“For us,” says Alviar, “we were just going through it for the experience lang talaga.”
This lack of experience in the entrepreneurial world was the same force that drove Ystilo Salon to become a force to be reckoned with in the beauty and wellness industry.
“We started conceptualizing way back in 1997 over bottles of beer,” says Federico Moreno, Ystilo’s president and CEO. “My sister-in-law, [actress] Vina [Morales] wanted to have a salon. And during that time, my wife Sheila, wanted it too.”
With 11 people on his staff, including stylists, and a total of investment of P850,000, Ystilo Salon opened its first outlet in 1999 in Fairview, Quezon City. With his wife managing the day-to-day operations of the salon, Morales handling the marketing side, and Moreno, a trader by profession, the business began making waves—and curls, and layers.
Moreno soon realized that he needed to learn more about business. He left his job and decided to take up a Masters in Franchising at the Asian Institute of Management.
“It took us a long time to put up the franchise system. We had to educate ourselves about the franchising aspect of the business.” But in time, they learned that beauty goes hand-in-hand with business.
2. Finding the right people
Back then, the number one problem Ystilo Salon had was finding good people—stylists to be more specific. He said: “That was the main challenge. During that time there was a void in terms of very good stylists. People were going abroad.”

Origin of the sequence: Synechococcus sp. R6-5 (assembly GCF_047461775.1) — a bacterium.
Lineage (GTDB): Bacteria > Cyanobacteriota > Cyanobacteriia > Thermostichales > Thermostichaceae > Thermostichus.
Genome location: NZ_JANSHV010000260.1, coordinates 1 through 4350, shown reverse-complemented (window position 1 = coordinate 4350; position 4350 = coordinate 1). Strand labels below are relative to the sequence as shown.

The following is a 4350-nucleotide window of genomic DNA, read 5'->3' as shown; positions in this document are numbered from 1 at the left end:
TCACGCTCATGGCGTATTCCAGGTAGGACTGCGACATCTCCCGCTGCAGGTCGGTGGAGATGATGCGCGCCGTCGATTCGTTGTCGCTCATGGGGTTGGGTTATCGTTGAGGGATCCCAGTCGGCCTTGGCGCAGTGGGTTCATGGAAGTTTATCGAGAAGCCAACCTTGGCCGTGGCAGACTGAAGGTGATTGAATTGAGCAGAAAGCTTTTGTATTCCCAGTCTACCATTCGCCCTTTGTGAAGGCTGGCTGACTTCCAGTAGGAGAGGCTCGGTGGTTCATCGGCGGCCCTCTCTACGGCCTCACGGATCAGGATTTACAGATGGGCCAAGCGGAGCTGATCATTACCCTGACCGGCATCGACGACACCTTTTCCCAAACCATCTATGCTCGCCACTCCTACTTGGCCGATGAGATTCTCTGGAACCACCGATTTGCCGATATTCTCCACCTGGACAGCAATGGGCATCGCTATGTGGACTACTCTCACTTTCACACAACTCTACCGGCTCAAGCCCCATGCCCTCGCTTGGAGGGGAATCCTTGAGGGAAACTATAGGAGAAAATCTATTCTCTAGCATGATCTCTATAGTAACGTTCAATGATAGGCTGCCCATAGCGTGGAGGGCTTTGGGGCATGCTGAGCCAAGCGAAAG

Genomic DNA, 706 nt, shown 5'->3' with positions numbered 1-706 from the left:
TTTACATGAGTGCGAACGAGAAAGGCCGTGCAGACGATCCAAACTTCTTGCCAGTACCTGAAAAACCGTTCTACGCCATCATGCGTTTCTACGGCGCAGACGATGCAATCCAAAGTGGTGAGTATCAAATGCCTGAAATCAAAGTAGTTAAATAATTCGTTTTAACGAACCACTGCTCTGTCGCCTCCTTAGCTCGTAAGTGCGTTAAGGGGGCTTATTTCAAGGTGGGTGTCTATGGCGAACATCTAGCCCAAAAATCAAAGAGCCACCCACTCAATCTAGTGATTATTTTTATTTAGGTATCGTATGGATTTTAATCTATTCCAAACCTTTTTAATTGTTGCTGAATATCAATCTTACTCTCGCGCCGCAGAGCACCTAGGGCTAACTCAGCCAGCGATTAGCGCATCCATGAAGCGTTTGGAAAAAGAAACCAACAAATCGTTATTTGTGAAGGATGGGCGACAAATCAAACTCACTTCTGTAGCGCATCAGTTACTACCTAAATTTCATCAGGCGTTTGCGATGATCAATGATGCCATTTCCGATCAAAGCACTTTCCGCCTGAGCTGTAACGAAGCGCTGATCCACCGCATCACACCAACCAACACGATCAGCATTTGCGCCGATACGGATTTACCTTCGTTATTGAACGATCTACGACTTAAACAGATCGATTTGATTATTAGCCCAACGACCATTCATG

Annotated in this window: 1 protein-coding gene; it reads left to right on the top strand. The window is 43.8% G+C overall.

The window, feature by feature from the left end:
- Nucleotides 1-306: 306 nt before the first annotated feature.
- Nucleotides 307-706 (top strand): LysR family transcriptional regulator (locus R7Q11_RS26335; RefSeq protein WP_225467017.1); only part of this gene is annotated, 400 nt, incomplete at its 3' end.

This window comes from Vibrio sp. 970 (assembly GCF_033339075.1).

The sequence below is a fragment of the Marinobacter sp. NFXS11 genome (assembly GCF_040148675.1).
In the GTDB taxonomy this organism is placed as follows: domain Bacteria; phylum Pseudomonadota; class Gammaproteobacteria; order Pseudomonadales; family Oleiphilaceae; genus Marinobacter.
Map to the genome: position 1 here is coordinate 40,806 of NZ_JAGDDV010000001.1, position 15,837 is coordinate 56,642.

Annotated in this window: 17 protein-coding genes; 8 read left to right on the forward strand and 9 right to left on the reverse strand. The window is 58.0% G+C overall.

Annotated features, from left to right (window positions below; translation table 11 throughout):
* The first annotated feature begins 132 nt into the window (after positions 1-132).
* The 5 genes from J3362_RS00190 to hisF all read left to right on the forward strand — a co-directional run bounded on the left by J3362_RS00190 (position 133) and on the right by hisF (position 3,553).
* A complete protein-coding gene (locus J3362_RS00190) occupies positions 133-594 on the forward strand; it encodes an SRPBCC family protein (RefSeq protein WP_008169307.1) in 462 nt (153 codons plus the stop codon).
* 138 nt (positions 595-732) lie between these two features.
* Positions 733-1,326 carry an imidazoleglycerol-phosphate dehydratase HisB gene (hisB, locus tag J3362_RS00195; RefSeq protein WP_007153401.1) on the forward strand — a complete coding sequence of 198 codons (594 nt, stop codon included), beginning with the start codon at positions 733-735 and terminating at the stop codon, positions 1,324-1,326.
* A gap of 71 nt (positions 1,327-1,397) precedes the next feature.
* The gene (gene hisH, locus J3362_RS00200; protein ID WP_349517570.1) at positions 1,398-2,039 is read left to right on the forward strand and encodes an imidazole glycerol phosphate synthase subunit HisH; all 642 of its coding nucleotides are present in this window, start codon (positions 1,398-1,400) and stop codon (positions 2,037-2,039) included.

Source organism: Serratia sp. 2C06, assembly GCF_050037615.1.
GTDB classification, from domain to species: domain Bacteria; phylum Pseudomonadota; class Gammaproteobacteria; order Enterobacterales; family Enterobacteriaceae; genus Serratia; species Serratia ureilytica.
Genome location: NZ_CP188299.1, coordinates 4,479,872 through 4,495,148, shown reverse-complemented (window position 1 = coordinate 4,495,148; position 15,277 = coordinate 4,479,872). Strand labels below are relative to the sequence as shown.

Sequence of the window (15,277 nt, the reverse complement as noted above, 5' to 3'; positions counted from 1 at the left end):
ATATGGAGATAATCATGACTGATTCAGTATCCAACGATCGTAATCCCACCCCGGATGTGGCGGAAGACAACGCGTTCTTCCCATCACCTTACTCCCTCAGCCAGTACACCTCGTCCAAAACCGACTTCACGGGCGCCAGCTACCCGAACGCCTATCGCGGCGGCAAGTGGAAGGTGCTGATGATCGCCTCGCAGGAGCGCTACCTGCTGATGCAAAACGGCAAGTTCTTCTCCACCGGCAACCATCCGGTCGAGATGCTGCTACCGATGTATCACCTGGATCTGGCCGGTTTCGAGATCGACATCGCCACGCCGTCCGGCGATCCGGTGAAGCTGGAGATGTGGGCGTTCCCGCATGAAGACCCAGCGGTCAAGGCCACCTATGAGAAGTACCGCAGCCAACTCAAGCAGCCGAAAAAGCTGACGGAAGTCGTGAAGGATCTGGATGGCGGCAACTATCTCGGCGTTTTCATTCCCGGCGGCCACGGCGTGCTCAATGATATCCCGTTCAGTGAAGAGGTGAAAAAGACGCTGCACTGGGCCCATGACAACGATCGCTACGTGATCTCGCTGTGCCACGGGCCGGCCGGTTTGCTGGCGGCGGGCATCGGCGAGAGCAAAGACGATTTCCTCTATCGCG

Because of this, pirating stylists from competing salons became the norm. “We sat down with all our partners and came up with something to avoid or lessen that: taking care of our stylists by paying them well, loving them.”
For Team Manila, Alviar and Punzalan also found employing good people a necessity. “At the beginning, we would be the ones doing the deliveries. When we transferred to Makati, we felt like we needed a messenger. So we got one,” says Punzalan. “We also got a secretary to do the billings. With the messenger, we were four already.”
In 2003, they officially registered themselves as a company: Team Manila in Graphic Design Studio.
In April 2005, they launched Team Manila Lifestyle, as the retail arm of their design studio. A cramped and humid four sq m garage in Makati City served as their first physical store.
In front, they’d sell their unique shirts, totebags, wallets, and several art works. Behind they’d be silk-screening their products one by one.
3. Continuous learning
Problems persist in every business. “We had no problems with design,” says Punzalan, “Operations. Now that was hard.”
Punzalan cited difficulties in hiring the proper staff, finding the right and affordable suppliers: “Before, we’d be the ones who would go to Divisoria (Manila) and buy shirts. We did not have a POS [point-of-sale] system before; everything was mano-mano (done manually).”